This is a Zoo located on the outskirts of Austin, in Bastrop, Tx. It compares to large scale zoos such as Dallas and San Antonio. It offers a “happy and healthy” home to many animals including fourteen endangered species.

Free Fall Learning Series

Building BLOCS is hosting monthly classes this fall. Our therapists will be presenting on a variety of topics including the ARD process, potty training, peer play, self care and insurance. All of the classes will be held in our gym at 6pm and they are free and open to families as well as others in the community!

Check out the flyer below to read more about specific topics and dates, we hope to see you there!

 Fall Flyer 2018

A Call to Action: Texas Cuts Funding to Early Intervention Programs

State of Texas with Stethoscope

Early intervention, speech, and ABA therapy can be incredibly life-changing. We believe that this therapy should be as accessible as possible for families of all socio-economic backgrounds. Unfortunately, Texas lawmakers have enacted severe budget cuts that will soon impact many families’ ability to provide therapy for their children.

In short, Texas legislators have cut Medicaid funding for therapy services, including speech, autism, and occupational therapy, for thousands of Texas children with disabilities. Although a lawsuit was filed to halt the budget cuts, the Texas Supreme Court refused to hear the case. Now, starting on December 15th, those budget cuts will be officially applied.

While this is obviously devastating news for our community, there is still a chance that the budget cuts may be reversed. House Speaker Joe Straus has shown interest in addressing the issue during the next House session, beginning in January.

Therapy services such as the ones being cut by Medicaid are vital to our children and our communities. Please join us in contacting our representatives to ensure that these children do not continue to lose healthcare services. House Speaker Joe Straus’ mailing address, email address, and phone number are listed here. As we near the upcoming House session, it is imperative that we remind him how much of a difference these therapies are to our children and our families. In addition, you can email or phone Governor Greg Abbott or Lt. Governor Dan Patrick.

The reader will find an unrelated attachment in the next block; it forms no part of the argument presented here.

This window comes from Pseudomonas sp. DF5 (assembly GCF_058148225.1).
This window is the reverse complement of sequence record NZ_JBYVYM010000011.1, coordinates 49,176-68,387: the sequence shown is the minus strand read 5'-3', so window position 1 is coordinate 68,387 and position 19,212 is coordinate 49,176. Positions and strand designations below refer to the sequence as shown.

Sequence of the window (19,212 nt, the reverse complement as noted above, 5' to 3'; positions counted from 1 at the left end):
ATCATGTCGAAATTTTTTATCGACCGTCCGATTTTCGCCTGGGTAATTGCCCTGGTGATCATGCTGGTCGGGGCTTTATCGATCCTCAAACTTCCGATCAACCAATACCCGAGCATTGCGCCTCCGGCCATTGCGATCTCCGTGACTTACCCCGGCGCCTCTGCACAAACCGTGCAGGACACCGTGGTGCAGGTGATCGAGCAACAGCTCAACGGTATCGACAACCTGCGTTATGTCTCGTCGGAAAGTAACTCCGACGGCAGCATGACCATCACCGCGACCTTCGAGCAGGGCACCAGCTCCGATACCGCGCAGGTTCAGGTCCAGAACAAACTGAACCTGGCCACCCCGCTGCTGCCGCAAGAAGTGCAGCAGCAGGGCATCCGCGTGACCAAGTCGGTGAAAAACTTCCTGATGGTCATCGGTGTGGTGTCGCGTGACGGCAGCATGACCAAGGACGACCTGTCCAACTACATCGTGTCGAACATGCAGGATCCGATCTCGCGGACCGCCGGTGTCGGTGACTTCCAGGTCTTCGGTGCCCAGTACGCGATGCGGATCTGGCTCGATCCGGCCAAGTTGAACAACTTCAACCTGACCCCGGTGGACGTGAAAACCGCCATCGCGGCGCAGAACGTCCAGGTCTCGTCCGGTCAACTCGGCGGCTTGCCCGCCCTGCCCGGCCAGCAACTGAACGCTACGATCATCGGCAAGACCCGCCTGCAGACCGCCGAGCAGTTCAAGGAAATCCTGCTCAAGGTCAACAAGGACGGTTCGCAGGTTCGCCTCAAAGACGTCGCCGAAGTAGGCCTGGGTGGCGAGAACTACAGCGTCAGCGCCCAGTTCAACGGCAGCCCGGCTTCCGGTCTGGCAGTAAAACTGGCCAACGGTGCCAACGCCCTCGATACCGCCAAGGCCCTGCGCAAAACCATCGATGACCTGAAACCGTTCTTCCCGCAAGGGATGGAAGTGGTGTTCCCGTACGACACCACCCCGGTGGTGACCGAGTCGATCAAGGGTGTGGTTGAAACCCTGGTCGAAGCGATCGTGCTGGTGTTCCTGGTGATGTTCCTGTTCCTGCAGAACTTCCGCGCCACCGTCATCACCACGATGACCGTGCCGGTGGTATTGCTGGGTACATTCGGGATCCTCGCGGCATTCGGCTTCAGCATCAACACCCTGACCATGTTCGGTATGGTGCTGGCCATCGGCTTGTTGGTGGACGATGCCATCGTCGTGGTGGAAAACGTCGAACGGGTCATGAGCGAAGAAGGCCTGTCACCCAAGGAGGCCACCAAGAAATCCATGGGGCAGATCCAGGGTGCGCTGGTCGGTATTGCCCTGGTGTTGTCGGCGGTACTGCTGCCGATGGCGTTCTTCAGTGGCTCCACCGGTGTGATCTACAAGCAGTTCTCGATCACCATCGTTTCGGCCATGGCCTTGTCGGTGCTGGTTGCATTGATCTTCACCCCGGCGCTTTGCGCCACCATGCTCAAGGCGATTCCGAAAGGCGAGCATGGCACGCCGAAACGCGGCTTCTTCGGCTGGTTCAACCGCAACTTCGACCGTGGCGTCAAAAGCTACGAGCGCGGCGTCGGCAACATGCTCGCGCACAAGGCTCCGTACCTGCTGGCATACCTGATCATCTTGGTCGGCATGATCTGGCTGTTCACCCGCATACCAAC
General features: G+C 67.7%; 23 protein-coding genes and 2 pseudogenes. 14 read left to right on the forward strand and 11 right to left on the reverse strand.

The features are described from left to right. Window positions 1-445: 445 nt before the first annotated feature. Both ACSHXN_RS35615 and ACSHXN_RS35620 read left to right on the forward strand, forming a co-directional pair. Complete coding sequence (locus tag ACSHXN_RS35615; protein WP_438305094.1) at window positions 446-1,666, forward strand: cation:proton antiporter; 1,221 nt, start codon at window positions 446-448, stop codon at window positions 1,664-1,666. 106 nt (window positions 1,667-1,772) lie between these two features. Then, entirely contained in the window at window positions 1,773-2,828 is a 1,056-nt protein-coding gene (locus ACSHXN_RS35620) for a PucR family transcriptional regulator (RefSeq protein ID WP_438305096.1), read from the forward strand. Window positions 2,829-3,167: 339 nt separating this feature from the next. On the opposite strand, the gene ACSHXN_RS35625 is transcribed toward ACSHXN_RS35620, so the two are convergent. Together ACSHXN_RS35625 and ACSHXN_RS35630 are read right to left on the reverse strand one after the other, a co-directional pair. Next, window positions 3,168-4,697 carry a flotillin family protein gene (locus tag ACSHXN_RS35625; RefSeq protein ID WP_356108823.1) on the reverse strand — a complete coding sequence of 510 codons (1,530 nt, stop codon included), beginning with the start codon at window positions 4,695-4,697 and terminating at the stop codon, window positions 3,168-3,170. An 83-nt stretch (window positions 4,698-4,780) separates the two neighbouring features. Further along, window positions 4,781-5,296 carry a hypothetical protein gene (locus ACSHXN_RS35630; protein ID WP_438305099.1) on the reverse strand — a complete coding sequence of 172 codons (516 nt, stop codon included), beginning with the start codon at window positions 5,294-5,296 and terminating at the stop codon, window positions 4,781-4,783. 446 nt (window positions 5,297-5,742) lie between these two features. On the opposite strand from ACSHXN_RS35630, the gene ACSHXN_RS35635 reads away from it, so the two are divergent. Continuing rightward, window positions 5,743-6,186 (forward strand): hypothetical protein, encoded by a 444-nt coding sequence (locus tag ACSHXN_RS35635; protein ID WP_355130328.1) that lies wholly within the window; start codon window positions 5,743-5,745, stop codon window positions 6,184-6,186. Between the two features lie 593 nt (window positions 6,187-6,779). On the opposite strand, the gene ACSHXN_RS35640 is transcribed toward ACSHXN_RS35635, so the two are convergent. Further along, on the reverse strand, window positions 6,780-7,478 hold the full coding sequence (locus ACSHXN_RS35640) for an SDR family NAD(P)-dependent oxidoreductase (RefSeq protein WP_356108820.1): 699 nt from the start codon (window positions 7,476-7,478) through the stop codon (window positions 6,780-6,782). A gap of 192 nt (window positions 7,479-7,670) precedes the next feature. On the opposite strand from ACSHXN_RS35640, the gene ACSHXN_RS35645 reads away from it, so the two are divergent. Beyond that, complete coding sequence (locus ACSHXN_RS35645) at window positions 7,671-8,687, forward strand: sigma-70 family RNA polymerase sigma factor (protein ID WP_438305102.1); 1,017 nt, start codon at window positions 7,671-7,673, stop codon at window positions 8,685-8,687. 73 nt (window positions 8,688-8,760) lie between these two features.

At Building Blocs, we witness daily the immense change that early intervention therapies can make in children’s lives and the lives of their family. These therapies should be accessible for all children, including those on Medicaid. The funding necessary to help children with disabilities is not excess to be cut from Texas’ budget; instead, it is essential to the upbringing and well-being of Texas’ children.

Autism Awareness: Tips For Reaching Out

Autism Speaks Light It Up Blue

If you know someone who has autism or a child with autism, it may be difficult for you to know how to interact with them or their child.  This can be made more difficult by misinformation you may have been given that people with autism are not affectionate, loving, or interested in social interactions.  This is not true.  What’s true is that everyone is a unique individual and has their own social preferences.  

A few useful tips when reaching out to a  child with autism:

  • Don’t be afraid to say “hi” and invite them to participate in things you are doing; they might just say no, but frequently they’re not sure how to join in on their own. 
  • Children with autism may need a little more time to be in an environment and watch before they feel comfortable to join in.
  • When giving directions or interacting, be as direct and concrete as possible.
  • Give lots of choices, both for participation and within the activity.  (“You can keep watching or  come stand here and throw the ball.”)

Ask a the child’s parent for tips on interacting with their individual child, BUT, don’t do it in front of the child.  

Today is World Autism Awareness Day.  And as you go about your day today, you might notice lots of blue.  

Autism Speaks has started it’s “Light It Up Blue” campaign to help spread awareness. You can learn more about autism here or support them and this project from their website.